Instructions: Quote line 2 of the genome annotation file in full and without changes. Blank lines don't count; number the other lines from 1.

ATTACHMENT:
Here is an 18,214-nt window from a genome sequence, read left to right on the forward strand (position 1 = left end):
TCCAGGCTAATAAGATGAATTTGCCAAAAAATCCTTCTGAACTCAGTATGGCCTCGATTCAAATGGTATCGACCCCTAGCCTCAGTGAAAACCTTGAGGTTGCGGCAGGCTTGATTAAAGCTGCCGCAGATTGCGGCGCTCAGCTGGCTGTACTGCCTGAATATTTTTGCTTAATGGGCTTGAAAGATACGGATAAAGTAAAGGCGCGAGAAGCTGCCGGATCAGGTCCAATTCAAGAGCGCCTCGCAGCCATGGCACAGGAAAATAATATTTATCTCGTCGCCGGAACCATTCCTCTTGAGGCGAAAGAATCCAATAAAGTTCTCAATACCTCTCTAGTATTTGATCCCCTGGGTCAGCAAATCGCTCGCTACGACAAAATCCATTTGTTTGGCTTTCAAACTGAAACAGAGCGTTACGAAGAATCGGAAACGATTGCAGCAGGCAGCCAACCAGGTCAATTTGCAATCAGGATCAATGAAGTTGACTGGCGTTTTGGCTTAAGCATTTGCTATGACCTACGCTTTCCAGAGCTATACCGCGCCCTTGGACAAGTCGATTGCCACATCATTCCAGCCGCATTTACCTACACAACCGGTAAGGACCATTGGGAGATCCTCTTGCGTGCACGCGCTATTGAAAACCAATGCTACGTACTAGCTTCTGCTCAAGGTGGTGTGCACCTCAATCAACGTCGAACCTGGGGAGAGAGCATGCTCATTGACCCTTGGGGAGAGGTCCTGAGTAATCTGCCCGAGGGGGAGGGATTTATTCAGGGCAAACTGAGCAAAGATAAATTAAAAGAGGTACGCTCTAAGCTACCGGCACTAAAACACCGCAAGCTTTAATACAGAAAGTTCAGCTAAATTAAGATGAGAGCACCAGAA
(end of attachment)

TCCAGGCTAATAAGATGAATTTGCCAAAAAATCCTTCTGAACTCAGTATGGCCTCGATTCAAATGGTATCGACCCCTAGCCTCAGTGAAAACCTTGAGGTTGCGGCAGGCTTGATTAAAGCTGCCGCAGATTGCGGCGCTCAGCTGGCTGTACTGCCTGAATATTTTTGCTTAATGGGCTTGAAAGATACGGATAAAGTAAAGGCGCGAGAAGCTGCCGGATCAGGTCCAATTCAAGAGCGCCTCGCAGCCATGGCACAGGAAAATAATATTTATCTCGTCGCCGGAACCATTCCTCTTGAGGCGAAAGAATCCAATAAAGTTCTCAATACCTCTCTAGTATTTGATCCCCTGGGTCAGCAAATCGCTCGCTACGACAAAATCCATTTGTTTGGCTTTCAAACTGAAACAGAGCGTTACGAAGAATCGGAAACGATTGCAGCAGGCAGCCAACCAGGTCAATTTGCAATCAGGATCAATGAAGTTGACTGGCGTTTTGGCTTAAGCATTTGCTATGACCTACGCTTTCCAGAGCTATACCGCGCCCTTGGACAAGTCGATTGCCACATCATTCCAGCCGCATTTACCTACACAACCGGTAAGGACCATTGGGAGATCCTCTTGCGTGCACGCGCTATTGAAAACCAATGCTACGTACTAGCTTCTGCTCAAGGTGGTGTGCACCTCAATCAACGTCGAACCTGGGGAGAGAGCATGCTCATTGACCCTTGGGGAGAGGTCCTGAGTAATCTGCCCGAGGGGGAGGGATTTATTCAGGGCAAACTGAGCAAAGATAAATTAAAAGAGGTACGCTCTAAGCTACCGGCACTAAAACACCGCAAGCTTTAATACAGAAAGTTCAGCTAAATTAAGATGAGAGCACCAGAA